Introduction to 'LEVITY': Seven Writers Look for Respite from Our Daily Doom & Gloom
Antidotes only exist out of necessity, given against something already present, already acting upon the body. Without the danger that calls them into action, they may hold no value for us—but when we need them, we need them desperately. This one-off series is designed to have antidotal properties, by collecting and dispatching a sustained chord of light-hearted positivity, written against a cultural moment that overwhelms and frightens and covfefes us daily.
‘A light when all lights are out’, ‘a welcome reprieve’, a cute story that plays at the end of the news telecast featuring the baby elephant at the zoo: these are some of the ways we describe such instances where the pressures upon us are alleviated, when we can avoid thinking about the gloomier realities of this life. But we wondered, what other kind of meaningful comforts might be possible? A writer friend recently spoke about the need to capture moments of levity—especially when working with subject matter that might be brutal or traumatic—moments that, however small, offer respite and a provisional hope.
In need of a blast of hope ourselves, we asked seven of our favourite writers to respond to this prompt of ‘levity’. How different, how bright and nourishing their responses are! Some are catalogues of everyday epiphanies; some revel in the freedom of a disappearing future, or the sick pleasure of our own debasement; and others carve out new ways to imagine what lightness can consist of, whether through matriarchy, joyful subversion, or play.
This series explores the healing properties of lightness, and of fleeting, unexpected ecstasies. It asks how these experiences relate to one another and what they can achieve in accumulation, relieved from their usual role as an afterthought to tragedy.
'Winter Litany' by Josephine Rowe
If you want to know the whole of it:
I woke at 5am at the end of spring and gambled on stars if I see a shooter, I’ll stay the winter a child’s bargain but there it was, a heartbeat after pale scratch through wet emulsion, the first and last and only (who or what has this kind of time for us?) and what might be so flawless as the unflown flight, the unspent summer? the forfeiting of longest days, the 42nd parallel south for the 42nd north for the woods on the far bank in the final riot of their turning treeline all fiery plumage and the house filling with ladybirds the Hudson at the outer edges of daylight, colloidal the voices of the porters on the Empire Line boats wintered in blue and white ship-wrap overhead clamour of goose-traffic the vivid, inexorable apparition of my grandmother in an airline seat, face tilted to sunlit window, mild smile directed at which landscape? If you will tell me why the fen appears impassable strangers materialising with sprigs of blue gum, as if in sweet conspiracy: the Hollywood film producer at the Metrograph bar, the St Lucian on the overcrowded 5 train the first hush of snow, frail bird and squirrel tracks stitching fresh powder letters twice-forwarded, care of Toronto, care of New York (i.e.; being found) branches of oak and birch and maple now leafless and feathery as axolotl fimbriae birds’ nests of all sizes laid bare, their architects elsewhere work-roughened hands catching on silk, catching on the pages of Akhmatova You will hear thunder and remember me, / And think: she wanted storms a suitcase of love letters between his lost parents buying pirozhki in Little Odessa to eat on the Coney Island boardwalk, brilliant winter sun clanging around the shuttered amusement park rink ice after the Zamboni has smoothed it to steaming glass the word Zamboni elderly couples learning to ice skate, holding each other up small dogs in small rainboots the chirring of a landscape in brief thaw listen Daiginjo and green apples wolf sock blocking the draft from a door lights from river tankers flooding the bedroom how the heart interprets a freight train fellow strays; You needn’t belong where you needn’t belong a ring carved from a block of cedar heartwood favourite warm dress in the post, in lieu of a new dress The Gramercy Typewriter Co., up four flights through an unmarked door threading new ribbon with ink-stained fingers watching squirrels communicate with their tails, a bushy telegraph (he doesn’t get it) tips from the war photographer on sturdiest hiking boots handwritten markers to the Atlantic Ocean (135 miles), to Lake Tear of the Clouds (185 miles) the Adirondack Northway on Christmas Eve with nothing in the rearview geophony, biophony, anthropophony it is somebody’s job to name storms (but Ethan?) it is somebody’s job to turn the pages of the Shahnama under glass at the Aga Khan, to decide which gilded heroes, horses, flames it is somebody’s job to take the koi out of the fountain before it freezes and to care for it indoors until spring Persian lessons in the next room: I’ve hurt my paw. Please bring me a salad. Please also bring me some cheese two palm-sized stones from Lake Huron, one pink, one grey Washington Phillips a blue linen shirt rolled at the sleeves walking down Bloor Street with five gold balloons on the coldest New Year’s Eve in a century an obsolete constellation memorialised in a meteor shower postcard dated this time last year slipping from a book of poems (Li-Young Lee) the place it was marking now lost, or at least, not certain: the moon never hangs in both skies / on the same night going silver, already a deer appearing in the yard at the word deer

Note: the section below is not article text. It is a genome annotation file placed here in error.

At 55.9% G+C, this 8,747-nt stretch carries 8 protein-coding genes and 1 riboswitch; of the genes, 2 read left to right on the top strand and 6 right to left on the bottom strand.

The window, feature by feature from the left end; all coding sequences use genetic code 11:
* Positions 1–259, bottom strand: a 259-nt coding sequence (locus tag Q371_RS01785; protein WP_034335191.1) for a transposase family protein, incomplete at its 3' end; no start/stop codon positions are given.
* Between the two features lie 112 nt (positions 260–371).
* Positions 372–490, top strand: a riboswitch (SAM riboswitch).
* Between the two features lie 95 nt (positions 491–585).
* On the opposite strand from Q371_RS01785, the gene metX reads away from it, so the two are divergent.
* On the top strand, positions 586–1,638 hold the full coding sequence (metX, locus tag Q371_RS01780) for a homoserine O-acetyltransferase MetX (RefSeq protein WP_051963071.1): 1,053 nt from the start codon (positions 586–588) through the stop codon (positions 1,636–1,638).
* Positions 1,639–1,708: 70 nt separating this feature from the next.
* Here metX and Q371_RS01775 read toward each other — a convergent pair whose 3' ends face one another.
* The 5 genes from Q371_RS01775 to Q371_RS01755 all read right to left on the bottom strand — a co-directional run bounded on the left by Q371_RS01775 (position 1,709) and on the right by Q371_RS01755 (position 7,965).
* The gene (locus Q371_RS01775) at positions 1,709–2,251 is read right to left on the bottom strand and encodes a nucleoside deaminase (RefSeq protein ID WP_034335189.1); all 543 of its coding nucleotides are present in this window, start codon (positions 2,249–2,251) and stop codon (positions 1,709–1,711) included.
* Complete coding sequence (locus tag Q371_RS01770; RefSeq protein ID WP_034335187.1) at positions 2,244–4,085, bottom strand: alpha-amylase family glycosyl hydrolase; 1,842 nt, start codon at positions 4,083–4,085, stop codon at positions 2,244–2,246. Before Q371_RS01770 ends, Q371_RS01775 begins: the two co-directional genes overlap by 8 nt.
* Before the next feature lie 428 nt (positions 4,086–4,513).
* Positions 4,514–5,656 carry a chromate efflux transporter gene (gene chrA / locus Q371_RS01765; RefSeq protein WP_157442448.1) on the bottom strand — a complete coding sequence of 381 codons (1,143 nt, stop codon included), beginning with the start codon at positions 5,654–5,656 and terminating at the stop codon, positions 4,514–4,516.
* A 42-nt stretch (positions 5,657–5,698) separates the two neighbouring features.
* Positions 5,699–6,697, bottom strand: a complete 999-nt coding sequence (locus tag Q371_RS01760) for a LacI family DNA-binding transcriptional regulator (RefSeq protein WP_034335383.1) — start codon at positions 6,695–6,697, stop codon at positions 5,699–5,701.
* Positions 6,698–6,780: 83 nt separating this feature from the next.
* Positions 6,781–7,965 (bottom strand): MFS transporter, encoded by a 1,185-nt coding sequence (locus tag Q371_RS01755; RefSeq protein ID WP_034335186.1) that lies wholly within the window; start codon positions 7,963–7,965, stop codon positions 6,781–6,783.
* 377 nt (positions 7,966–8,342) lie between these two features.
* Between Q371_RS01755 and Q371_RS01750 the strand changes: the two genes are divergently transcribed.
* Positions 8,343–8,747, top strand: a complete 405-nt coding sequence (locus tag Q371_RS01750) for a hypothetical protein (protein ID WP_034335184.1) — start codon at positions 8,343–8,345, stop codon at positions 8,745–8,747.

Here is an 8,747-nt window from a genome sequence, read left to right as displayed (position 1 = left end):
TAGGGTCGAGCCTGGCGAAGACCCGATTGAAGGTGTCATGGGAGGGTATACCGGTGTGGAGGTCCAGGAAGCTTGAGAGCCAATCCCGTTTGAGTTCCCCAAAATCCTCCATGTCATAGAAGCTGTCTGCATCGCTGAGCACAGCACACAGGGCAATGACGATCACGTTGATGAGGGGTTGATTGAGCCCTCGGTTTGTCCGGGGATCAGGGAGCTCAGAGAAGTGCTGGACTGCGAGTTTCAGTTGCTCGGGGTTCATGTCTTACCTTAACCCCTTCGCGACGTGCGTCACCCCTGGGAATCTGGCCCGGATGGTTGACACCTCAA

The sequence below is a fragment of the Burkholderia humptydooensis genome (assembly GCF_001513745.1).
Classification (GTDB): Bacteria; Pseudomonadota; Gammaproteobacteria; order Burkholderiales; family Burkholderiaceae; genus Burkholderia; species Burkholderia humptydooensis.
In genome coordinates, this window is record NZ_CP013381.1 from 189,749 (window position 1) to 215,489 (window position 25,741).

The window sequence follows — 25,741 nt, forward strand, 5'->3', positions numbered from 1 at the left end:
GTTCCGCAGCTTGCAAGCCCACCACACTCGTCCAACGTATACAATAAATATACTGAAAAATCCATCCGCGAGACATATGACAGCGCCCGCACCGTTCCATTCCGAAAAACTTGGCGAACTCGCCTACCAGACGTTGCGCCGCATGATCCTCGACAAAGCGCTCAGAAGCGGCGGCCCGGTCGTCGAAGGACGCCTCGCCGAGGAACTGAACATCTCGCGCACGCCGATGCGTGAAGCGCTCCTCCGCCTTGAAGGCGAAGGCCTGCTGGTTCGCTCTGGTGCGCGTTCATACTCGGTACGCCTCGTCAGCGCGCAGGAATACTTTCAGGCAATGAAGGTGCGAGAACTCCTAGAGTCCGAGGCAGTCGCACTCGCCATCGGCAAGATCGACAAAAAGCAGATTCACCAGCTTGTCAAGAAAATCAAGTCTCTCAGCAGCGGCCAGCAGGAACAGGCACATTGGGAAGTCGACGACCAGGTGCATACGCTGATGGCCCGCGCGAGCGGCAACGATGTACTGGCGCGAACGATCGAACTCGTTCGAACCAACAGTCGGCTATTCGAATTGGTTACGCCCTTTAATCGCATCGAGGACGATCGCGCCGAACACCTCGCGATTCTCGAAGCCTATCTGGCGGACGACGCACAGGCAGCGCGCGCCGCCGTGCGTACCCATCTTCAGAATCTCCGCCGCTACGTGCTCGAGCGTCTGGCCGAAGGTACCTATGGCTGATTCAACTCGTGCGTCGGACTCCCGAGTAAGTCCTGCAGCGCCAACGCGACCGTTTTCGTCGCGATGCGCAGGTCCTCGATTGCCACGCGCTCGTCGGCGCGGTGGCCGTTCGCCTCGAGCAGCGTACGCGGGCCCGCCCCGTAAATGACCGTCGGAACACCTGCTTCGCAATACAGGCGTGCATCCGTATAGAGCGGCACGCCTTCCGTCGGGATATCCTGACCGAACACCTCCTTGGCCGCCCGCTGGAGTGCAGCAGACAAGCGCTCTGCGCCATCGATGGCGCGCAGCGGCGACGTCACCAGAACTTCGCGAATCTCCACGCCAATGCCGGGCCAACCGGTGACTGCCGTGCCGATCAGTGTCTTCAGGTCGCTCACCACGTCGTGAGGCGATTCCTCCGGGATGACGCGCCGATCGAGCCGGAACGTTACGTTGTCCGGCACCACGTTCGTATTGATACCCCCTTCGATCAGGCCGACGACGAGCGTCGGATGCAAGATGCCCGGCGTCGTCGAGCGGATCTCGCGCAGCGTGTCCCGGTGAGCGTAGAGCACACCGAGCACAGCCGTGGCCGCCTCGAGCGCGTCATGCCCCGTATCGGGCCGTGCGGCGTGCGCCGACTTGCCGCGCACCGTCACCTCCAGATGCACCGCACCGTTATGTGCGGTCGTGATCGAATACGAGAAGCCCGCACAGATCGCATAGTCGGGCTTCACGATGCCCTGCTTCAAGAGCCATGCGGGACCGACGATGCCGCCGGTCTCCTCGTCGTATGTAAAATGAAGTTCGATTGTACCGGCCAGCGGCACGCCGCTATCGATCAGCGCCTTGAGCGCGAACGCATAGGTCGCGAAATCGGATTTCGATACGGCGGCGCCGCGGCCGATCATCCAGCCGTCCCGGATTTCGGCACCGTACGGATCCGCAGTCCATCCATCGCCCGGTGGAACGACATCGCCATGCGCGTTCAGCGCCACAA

This is the first in a seven-part series called 'Levity', published in the Lifted Brow 37. You can purchase a copy here.
Josephine Rowe is the author of two short-story collections and a novel, A Loving, Faithful Animal.